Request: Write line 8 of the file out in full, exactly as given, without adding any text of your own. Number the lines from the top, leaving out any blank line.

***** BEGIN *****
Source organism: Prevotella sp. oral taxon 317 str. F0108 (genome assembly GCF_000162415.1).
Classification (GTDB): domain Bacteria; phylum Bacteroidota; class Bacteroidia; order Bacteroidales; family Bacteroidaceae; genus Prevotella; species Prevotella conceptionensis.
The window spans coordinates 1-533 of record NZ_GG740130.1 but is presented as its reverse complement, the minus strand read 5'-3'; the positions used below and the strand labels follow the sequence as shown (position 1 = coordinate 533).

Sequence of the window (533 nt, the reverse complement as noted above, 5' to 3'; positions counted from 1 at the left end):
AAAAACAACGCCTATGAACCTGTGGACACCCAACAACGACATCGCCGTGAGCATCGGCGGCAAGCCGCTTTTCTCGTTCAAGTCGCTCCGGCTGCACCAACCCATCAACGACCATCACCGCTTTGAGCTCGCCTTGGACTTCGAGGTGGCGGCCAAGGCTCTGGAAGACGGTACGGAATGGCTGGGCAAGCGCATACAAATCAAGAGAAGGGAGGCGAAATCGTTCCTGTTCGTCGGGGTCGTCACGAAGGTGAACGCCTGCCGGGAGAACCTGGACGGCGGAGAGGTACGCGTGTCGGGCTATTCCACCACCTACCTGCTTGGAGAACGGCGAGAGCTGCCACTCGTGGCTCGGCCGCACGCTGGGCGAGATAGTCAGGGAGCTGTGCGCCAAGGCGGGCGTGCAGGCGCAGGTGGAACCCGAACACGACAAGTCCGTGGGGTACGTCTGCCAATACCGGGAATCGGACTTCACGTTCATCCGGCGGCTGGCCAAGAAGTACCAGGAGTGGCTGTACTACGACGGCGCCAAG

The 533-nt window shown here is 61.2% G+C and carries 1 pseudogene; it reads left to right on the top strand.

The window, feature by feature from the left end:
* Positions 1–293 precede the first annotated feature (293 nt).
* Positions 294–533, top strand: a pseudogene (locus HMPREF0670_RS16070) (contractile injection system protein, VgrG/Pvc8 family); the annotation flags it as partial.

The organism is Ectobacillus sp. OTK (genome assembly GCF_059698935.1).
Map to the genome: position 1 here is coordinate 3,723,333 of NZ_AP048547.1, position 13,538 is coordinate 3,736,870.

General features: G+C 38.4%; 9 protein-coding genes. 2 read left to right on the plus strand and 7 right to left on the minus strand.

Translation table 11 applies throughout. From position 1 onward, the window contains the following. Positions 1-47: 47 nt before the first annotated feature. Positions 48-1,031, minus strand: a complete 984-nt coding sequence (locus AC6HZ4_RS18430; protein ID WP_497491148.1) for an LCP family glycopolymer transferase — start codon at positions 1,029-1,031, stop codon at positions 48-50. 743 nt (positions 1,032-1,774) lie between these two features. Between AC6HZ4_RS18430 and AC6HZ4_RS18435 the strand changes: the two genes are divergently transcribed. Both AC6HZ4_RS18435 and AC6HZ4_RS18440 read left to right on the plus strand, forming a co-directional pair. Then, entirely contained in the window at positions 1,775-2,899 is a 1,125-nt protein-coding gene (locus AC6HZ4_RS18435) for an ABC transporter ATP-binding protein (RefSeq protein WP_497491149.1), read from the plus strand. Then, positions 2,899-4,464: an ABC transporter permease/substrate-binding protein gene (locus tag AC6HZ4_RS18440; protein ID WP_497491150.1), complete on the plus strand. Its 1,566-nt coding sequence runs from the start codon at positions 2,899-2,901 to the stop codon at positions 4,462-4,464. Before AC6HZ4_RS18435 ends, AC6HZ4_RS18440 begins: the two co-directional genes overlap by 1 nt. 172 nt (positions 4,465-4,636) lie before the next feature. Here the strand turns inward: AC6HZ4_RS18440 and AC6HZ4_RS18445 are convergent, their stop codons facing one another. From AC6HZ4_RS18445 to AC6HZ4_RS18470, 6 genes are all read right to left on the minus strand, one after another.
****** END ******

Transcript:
* Positions 1–293 precede the first annotated feature (293 nt).